Towns and Rural Areas in the Alps
Both towns and rural areas in the Alps have undergone significant changes in the last decades. These changes affected and still affect various aspects, among others the number of inhabitants, the (perceived) function of towns and rural areas, their accessibility and infrastructural development, or the way they are regarded culturally.
by Serena Rauzi, CIPRA International
Nearly two-thirds of the population in the European Alps (which totals 14.2 million) live in towns or peri-urban municipalities. A good town management is necessary in the Alps to prevent outmigration. The towns must be internally integrated with their hinterlands and externally integrated in supra-regional networks to maintain the quality of life and contribute to regional economic growth.
In densely populated Europe, large metropolitan areas have developed on the peri-Alpine edges at the foot of the mountains on both sides of the Alps, while towns in the mountains themselves have remained small or medium-size centres for the most part.
This pattern did not seem to be a problem in the past. However, since the 1970's, preventing emigration from mountainous areas has become a major national concern, giving rise to the implementation of regional development policies. These policies were exhaustive, with a sectoral focus on agriculture, and emphasis on development of infrastructure. They were successful to a certain extent, and the population of the Alps grew disproportionately in recent decades. Since the mid 1990's, however, this trend has been reversed and now favours metropolitan areas outside the mountains.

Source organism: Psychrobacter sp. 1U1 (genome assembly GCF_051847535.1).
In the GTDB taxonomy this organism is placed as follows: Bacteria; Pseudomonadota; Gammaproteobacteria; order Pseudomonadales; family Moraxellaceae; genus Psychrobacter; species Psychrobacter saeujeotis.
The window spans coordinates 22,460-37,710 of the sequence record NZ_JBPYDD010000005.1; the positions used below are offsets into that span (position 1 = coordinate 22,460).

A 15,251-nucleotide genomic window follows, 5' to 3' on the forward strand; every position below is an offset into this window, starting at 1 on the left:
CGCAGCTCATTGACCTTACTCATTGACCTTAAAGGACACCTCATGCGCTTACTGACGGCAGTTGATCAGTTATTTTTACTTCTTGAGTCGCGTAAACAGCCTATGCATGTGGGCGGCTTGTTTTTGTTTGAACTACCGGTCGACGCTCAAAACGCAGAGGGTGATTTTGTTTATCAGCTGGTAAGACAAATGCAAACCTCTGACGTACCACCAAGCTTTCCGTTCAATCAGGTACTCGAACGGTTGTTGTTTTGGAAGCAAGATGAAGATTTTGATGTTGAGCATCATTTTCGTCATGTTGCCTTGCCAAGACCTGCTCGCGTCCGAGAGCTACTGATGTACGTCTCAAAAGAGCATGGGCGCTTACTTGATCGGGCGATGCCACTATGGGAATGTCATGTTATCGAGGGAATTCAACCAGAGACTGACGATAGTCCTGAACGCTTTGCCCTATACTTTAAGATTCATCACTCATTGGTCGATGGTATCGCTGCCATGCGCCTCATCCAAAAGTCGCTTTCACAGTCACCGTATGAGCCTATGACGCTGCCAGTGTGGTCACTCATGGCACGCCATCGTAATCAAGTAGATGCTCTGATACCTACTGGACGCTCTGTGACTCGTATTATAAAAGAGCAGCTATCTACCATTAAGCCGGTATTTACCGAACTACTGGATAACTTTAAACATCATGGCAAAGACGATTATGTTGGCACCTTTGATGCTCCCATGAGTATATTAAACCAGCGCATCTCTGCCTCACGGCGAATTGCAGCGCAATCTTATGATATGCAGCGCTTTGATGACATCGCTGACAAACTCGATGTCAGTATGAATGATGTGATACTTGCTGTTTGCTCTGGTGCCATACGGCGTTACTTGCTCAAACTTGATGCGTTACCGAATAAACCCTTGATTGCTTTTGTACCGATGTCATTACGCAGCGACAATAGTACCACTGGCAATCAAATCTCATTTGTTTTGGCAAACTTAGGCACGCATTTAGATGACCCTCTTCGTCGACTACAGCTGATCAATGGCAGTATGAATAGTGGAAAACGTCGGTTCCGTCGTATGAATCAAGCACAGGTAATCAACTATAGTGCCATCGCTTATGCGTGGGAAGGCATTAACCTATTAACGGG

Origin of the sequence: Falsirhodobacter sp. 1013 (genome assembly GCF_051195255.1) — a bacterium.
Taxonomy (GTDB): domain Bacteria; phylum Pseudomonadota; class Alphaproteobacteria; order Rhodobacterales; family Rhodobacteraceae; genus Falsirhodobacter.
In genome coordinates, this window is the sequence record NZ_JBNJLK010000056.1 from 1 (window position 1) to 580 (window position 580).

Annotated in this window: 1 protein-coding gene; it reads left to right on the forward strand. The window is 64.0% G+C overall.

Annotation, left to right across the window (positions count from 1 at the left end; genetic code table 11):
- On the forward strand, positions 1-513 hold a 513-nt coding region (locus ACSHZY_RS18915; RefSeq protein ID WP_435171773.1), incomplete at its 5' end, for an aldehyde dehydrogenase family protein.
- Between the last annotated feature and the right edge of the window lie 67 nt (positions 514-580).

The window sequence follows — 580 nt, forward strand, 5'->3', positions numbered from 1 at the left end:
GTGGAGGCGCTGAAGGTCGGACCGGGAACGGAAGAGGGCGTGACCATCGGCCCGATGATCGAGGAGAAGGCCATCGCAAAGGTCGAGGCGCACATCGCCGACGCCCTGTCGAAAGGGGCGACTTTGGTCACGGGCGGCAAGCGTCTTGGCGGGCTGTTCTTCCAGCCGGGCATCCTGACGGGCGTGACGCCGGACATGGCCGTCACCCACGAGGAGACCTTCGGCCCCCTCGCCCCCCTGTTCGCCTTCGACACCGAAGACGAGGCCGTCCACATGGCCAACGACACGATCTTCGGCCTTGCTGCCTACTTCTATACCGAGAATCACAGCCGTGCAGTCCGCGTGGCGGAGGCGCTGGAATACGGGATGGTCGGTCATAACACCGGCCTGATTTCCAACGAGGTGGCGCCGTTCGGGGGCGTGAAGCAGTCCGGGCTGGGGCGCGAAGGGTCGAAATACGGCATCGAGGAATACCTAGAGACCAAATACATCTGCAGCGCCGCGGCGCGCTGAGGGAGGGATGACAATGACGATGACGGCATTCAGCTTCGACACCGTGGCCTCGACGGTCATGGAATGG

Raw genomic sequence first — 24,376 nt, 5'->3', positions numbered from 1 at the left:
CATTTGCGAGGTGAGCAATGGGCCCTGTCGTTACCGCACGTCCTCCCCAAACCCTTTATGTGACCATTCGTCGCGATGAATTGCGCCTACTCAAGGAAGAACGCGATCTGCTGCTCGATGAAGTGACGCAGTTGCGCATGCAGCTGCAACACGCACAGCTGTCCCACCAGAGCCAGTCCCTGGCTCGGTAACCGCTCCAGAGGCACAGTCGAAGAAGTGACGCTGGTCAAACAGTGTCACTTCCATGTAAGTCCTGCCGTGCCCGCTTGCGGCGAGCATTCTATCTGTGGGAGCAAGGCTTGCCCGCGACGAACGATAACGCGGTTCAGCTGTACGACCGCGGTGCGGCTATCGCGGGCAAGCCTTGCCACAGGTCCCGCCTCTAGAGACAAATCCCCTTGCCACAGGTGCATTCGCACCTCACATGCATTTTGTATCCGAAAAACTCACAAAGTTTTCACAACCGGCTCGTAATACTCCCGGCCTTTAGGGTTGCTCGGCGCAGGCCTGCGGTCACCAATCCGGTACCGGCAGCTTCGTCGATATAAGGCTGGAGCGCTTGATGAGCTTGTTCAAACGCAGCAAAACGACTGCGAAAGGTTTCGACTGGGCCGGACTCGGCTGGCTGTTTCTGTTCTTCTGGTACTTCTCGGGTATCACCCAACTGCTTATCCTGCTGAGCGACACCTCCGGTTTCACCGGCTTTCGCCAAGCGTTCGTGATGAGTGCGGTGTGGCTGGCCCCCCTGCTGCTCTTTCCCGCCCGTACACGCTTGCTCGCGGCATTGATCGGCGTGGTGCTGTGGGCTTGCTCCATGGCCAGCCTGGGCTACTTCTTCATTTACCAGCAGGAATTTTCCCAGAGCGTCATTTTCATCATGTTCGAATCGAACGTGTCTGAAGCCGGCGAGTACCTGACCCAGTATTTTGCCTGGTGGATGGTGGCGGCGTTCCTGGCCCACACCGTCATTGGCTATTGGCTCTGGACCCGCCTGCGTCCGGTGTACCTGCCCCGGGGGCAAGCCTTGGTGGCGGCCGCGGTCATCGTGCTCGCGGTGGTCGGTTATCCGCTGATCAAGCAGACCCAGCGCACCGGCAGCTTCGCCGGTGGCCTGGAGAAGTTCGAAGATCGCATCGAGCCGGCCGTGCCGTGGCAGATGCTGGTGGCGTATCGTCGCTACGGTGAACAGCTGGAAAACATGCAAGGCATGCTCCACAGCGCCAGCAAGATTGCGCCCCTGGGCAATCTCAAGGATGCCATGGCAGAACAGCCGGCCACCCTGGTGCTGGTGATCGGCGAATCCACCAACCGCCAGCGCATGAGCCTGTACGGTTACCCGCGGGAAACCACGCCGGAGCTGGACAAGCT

Tenna, in the Safien Valley in Grisons, has 118 inhabitants. In villages like Tenna, jobs are scarce. The threat of out-migration is thus a serious problem (Source: Christoph Püschner / ZEITENSPIEGEL).
The socio-cultural influence of urban centres is increasing, including new demands for leisure and environmental protection, both of which work against previous ideas about the comprehensive development of rural areas.
As urban behavioural patterns become dominant, the existence of towns is becoming crucial for future regional development. This is especially true for sparsely populated regions within the mountains, where there is a need to avoid greater out-migration.